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United States Department of Agriculture

Agricultural Research Service

Title: Variable Rate Lime Application in Louisiana Sugarcane Production Systems

Authors
item Johnson, Richard
item Richard Jr, Edward

Submitted to: Precision Agriculture
Publication Type: Peer Reviewed Journal
Publication Acceptance Date: April 17, 2009
Publication Date: October 8, 2009
Repository URL: http://handle.nal.usda.gov/10113/57330
Citation: Johnson, R.M., Richard Jr, E.P. 2009. Variable Rate Lime Application in Louisiana Sugarcane Production Systems. Precision Agriculture {serial online]. DOI 10.1007/s11119-009-9140-2. Available: http://www.springerlink.com/content/674t203lh751p418/fulltext.pdf

Interpretive Summary: Soil pH has a direct influence on the amount of various soil nutrients that is available to plants. More specifically, as soil pH decreases or increases over a target level of 6.5 the availability of soil nutrients, and applied fertilizers, will decrease. Variable-rate (VR) application systems were developed to help growers target their applications lime and fertilizer to maximize nutrient use efficiency, while minimizing any potential negative environmental impacts from the overuse of fertilizer. In this study, we conducted three variable-rate lime tests in newly planted commercial sugarcane fields over a three year period to determine if this method could help growers increase profitability. The traditional, uniform rate (UR) lime application method was compared to a VR application method and a no-lime control. Prior to lime application, soil samples (0-20 cm) were taken in a grid pattern to map the variability present in soil pH. Lime prescription VR application maps were developed from the soil pH maps. Soil samples were also taken after each crop was harvested to determine the residual effects of lime application on soil properties. Neither the UR nor VR lime application method consistently improved cane or sugar yields over the no lime control. Location differences in the soil fertility at the time of lime application in the plant-cane crop and the rates of supplemental nitrogen applied each year of the production cycle may have obscured any positive yield effects of liming to increase soil pH; hence improve nutrient availability during the growing season. It is also possible that, because of the high degree of variability present in soil pH, VR lime applications of lime over several crop cycles will be required before the soil pH levels are stabilized to the point that even fertilizer rates can be reduced. This possibility will be investigated in future studies.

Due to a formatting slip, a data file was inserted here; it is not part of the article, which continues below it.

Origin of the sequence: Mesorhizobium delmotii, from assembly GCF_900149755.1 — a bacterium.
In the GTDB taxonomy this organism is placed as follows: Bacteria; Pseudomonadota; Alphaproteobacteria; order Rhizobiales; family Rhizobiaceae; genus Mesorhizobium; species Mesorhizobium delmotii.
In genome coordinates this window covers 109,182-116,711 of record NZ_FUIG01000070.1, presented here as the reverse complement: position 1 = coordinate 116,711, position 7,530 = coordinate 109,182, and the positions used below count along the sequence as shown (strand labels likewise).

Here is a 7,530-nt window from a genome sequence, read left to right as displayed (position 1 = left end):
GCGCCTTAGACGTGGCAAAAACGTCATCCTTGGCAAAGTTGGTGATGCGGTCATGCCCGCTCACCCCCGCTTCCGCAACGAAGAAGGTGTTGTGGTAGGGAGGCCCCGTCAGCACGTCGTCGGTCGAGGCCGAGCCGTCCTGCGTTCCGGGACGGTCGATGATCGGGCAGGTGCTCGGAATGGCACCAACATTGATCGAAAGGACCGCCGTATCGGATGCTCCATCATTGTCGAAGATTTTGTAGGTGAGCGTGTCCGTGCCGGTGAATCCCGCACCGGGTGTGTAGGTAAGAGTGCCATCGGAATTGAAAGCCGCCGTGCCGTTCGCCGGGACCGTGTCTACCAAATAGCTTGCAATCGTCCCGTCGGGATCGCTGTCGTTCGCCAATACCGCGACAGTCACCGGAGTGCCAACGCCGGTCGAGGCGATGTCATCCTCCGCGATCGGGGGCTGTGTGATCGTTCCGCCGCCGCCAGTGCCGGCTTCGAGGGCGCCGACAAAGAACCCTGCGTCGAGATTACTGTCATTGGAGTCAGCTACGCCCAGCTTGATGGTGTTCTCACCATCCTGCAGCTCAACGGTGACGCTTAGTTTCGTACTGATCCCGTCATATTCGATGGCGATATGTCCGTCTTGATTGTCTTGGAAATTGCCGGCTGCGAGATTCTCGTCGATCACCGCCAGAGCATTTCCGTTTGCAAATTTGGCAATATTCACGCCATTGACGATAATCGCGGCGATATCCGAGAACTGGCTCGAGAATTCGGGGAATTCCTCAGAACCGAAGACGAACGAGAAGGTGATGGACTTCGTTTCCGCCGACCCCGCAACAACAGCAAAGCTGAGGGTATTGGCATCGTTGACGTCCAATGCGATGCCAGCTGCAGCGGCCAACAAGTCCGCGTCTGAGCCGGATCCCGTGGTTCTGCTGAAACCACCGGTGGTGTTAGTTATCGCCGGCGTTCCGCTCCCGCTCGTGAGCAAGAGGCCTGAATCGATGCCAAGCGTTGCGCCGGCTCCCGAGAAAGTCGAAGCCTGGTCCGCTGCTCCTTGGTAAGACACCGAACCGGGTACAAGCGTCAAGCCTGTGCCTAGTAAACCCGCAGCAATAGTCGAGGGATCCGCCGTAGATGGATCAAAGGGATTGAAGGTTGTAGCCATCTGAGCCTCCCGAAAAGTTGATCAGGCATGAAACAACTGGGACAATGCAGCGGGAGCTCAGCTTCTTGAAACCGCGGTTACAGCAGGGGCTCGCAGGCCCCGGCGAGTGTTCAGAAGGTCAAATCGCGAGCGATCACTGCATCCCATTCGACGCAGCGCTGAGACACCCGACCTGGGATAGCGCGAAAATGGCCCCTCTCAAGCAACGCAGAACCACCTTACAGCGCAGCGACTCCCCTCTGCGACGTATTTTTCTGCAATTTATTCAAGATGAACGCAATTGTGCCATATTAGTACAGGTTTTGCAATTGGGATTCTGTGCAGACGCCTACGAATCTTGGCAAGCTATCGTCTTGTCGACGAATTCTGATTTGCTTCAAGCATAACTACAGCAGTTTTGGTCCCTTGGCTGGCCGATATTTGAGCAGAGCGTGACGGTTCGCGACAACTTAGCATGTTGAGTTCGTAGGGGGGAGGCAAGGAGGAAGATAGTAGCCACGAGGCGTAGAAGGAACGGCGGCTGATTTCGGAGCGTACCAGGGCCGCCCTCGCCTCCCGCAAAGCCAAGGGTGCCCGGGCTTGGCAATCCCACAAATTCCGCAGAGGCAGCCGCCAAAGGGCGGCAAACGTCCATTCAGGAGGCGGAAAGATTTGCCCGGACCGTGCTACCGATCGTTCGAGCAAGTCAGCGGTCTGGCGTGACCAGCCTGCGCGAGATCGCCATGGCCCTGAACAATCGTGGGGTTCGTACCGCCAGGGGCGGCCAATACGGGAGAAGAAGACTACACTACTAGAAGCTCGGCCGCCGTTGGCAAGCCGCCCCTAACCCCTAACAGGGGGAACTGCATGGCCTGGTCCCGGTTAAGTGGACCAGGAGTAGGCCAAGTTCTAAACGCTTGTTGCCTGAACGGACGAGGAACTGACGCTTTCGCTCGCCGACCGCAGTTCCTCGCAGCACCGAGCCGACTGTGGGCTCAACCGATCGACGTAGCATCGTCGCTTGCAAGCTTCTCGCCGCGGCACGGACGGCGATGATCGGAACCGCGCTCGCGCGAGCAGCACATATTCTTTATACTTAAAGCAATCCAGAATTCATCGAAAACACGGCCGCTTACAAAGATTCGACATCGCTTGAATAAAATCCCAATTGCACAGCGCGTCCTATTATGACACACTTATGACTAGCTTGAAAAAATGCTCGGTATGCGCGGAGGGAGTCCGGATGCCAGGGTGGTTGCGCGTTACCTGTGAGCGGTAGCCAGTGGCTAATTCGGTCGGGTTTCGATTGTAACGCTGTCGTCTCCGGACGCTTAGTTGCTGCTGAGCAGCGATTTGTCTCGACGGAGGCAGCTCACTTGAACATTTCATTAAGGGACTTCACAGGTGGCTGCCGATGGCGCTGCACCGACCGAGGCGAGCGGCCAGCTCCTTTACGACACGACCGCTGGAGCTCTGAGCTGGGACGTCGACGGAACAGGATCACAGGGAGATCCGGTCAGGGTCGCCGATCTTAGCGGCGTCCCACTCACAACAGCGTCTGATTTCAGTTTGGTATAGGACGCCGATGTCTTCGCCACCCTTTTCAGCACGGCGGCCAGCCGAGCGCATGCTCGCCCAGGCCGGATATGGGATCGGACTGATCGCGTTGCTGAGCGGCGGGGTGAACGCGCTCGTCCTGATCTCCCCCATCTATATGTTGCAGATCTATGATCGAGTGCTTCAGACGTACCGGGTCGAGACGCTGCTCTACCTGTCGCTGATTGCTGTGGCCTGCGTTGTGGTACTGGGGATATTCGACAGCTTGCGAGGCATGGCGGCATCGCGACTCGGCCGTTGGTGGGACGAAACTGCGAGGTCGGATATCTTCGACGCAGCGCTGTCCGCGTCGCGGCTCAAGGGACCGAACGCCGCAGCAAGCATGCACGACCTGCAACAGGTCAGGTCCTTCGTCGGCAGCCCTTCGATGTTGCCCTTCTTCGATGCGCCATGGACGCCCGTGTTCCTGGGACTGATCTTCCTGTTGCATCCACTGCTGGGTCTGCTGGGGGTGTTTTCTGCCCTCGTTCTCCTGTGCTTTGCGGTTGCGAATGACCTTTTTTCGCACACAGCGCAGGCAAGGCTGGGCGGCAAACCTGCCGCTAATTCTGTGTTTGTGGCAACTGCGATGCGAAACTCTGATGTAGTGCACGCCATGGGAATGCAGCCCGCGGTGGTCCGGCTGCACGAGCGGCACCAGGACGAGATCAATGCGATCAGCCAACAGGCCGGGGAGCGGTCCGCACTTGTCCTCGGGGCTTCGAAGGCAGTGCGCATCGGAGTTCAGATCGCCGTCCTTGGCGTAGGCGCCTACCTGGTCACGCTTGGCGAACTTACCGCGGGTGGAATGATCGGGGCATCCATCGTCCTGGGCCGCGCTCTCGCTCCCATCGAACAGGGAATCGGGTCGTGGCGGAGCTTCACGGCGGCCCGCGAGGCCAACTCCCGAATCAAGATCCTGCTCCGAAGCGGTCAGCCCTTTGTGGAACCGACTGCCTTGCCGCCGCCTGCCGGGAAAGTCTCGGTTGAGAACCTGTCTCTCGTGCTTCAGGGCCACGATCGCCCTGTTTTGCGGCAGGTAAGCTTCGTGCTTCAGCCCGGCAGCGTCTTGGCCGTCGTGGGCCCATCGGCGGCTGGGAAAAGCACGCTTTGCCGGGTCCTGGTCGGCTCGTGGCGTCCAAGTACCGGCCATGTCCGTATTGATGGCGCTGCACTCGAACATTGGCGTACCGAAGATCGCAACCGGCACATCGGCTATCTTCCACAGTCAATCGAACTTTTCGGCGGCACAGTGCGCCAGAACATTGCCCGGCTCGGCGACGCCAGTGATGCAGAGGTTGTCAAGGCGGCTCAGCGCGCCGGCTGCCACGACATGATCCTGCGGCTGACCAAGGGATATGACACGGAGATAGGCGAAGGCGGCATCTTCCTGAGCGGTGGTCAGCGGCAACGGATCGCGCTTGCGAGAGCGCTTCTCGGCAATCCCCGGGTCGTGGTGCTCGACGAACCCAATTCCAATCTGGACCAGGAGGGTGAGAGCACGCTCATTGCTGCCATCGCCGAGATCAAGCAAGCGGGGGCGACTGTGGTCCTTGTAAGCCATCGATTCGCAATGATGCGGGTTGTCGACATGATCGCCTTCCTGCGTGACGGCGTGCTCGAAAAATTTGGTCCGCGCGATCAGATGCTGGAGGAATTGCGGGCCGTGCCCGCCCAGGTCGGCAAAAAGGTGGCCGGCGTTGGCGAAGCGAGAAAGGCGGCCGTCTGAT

Technical Abstract: Precision agriculture may offer sugarcane growers a management system that decreases costs and maximizes profits, while minimizing any potential negative environmental impact. The utility of variable-rate (VR) lime application in the initial production year (plant cane) of a 3-yr sugarcane crop cycle was investigated at three locations planted to the cultivar LCP 85-384 for a total of nine site-years. A conventional, uniform rate (UR) lime application method was compared to a VR application method and a no-lime control. Prior to lime application, soil samples (0-20 cm) were taken on a 0.4 ha grid to produce VR application maps. Soil samples were also taken after each crop of the 3-year production cycle was harvested to determine possible effects of lime application on soil properties. The combined results showed that neither the UR nor VR lime application method consistently improved cane or sugar yields over the no lime control. Cane and sugar yields at Naquin Farms (NF) were increased with both the UR and VR methods, with the UR method having a slight advantage. At St. Louis Plantation (SLP), only the VR method in the first-ratoon crop increased cane and sugar yields in response to lime application and there were no yield differences due to lime application at Ellendale Plantation (EP). At NF and SLP application of lime in the plant-cane crop increased soil pH and phosphorus over the entire three-year production cycle. At EP, lime application did not influence any of the soil properties measured. The failure to get a yield response from lime application at SLP and EP may have been due to the fact that fertility levels at both SLP and EP at planting were already greater than those at NF and the nitrogen fertilizer rates used by the grower at EP were higher than those at either SLP or NF. This may have obscured any positive yield effects that would be realized from increased nutrient availability. It is also possible that multiple VR lime applications will be required over a number of crop cycles to stabilize soil pH levels before a consistent positive affect on cane and sugar yields is observed with VR application. This possibility will be investigated in future studies.

Last Modified: 7/28/2014
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